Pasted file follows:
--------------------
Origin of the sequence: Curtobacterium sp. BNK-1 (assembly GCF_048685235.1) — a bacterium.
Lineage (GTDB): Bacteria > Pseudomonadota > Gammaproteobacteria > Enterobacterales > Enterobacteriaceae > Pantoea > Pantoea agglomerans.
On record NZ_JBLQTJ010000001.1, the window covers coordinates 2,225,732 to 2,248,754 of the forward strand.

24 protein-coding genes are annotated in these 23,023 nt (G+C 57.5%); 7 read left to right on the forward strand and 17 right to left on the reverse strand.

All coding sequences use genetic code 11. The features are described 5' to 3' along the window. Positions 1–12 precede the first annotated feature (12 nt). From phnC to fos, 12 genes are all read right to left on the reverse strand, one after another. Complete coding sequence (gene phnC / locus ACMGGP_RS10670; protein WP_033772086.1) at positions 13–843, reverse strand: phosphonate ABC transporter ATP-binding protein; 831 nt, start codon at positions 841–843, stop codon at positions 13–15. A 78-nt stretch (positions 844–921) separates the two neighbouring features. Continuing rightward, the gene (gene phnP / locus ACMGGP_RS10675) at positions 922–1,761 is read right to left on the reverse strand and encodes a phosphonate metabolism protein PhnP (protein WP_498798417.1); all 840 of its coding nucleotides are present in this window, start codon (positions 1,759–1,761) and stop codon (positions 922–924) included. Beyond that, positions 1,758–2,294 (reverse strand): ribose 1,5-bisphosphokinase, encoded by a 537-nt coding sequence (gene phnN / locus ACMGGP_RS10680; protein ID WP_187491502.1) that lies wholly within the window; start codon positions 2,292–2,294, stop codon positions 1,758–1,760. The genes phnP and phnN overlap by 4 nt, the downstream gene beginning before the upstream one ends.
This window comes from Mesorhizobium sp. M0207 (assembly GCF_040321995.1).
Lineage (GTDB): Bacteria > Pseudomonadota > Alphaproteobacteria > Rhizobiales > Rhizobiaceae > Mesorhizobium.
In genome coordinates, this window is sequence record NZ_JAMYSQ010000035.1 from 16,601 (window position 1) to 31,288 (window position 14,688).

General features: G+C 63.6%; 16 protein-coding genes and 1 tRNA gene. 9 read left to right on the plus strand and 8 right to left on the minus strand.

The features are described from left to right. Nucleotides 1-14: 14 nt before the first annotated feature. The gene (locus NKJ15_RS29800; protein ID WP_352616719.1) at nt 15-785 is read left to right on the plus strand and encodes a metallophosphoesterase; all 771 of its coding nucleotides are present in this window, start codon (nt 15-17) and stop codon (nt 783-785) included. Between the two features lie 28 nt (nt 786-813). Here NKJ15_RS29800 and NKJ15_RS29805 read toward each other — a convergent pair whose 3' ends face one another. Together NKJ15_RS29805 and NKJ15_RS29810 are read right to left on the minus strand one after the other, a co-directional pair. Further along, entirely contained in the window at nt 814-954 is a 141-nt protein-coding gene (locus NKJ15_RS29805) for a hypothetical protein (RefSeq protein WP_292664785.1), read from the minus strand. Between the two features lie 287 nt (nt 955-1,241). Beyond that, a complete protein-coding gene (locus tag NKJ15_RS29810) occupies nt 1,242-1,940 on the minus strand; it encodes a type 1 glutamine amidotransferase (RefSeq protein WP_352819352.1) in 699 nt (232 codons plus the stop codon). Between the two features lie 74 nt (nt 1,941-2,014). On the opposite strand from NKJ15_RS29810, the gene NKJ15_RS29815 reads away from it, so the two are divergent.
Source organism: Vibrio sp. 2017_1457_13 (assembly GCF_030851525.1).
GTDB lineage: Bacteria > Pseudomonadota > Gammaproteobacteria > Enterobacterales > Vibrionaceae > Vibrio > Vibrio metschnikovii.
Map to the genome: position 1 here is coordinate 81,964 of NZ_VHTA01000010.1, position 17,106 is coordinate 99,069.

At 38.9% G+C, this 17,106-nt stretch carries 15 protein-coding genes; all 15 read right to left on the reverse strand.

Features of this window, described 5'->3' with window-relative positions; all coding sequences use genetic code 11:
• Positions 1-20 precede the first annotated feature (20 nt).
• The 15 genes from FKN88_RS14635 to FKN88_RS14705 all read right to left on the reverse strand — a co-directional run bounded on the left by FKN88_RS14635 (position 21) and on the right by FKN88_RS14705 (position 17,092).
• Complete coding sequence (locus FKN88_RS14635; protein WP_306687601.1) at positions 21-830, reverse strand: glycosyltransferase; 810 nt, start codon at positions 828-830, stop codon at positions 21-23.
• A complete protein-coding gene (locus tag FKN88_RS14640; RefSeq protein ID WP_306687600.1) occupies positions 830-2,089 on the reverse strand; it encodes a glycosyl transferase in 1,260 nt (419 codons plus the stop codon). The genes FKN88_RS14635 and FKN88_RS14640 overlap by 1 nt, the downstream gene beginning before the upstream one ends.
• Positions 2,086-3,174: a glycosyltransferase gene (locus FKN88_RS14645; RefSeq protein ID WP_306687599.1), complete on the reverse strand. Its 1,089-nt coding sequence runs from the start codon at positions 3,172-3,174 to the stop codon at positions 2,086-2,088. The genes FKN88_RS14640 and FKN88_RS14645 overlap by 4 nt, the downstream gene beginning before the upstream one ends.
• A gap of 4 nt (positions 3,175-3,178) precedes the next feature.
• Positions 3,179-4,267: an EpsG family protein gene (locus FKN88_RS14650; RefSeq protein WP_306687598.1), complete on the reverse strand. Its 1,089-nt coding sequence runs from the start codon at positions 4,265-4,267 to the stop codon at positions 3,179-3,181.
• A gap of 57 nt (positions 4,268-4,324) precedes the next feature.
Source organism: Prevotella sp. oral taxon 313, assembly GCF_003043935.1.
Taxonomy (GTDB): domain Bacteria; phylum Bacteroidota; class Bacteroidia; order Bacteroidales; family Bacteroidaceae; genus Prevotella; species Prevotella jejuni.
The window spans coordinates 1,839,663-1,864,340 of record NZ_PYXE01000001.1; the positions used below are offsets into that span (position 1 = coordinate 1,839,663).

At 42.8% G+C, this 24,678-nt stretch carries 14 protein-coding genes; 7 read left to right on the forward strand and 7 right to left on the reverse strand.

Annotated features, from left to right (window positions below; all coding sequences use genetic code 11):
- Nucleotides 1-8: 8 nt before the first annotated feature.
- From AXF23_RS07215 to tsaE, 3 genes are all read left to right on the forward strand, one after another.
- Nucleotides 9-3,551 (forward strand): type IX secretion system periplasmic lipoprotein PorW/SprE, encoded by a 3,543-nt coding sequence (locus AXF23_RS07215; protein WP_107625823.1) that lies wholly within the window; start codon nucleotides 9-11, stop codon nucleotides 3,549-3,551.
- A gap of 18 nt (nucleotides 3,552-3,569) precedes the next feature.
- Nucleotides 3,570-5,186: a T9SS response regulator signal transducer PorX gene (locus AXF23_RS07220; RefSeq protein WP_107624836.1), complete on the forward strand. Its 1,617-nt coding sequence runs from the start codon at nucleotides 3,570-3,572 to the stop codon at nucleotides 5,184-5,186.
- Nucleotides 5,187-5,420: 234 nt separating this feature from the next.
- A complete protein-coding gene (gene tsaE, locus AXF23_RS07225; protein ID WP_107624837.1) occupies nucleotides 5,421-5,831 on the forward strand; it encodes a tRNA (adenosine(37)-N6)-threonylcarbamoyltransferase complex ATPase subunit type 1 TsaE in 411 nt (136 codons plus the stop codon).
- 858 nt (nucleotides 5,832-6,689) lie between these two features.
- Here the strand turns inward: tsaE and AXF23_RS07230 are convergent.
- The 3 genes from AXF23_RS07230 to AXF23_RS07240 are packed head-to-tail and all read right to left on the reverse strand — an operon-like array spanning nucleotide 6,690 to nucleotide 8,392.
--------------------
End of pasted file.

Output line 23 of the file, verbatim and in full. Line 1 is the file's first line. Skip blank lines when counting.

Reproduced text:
• A gap of 57 nt (positions 4,268-4,324) precedes the next feature.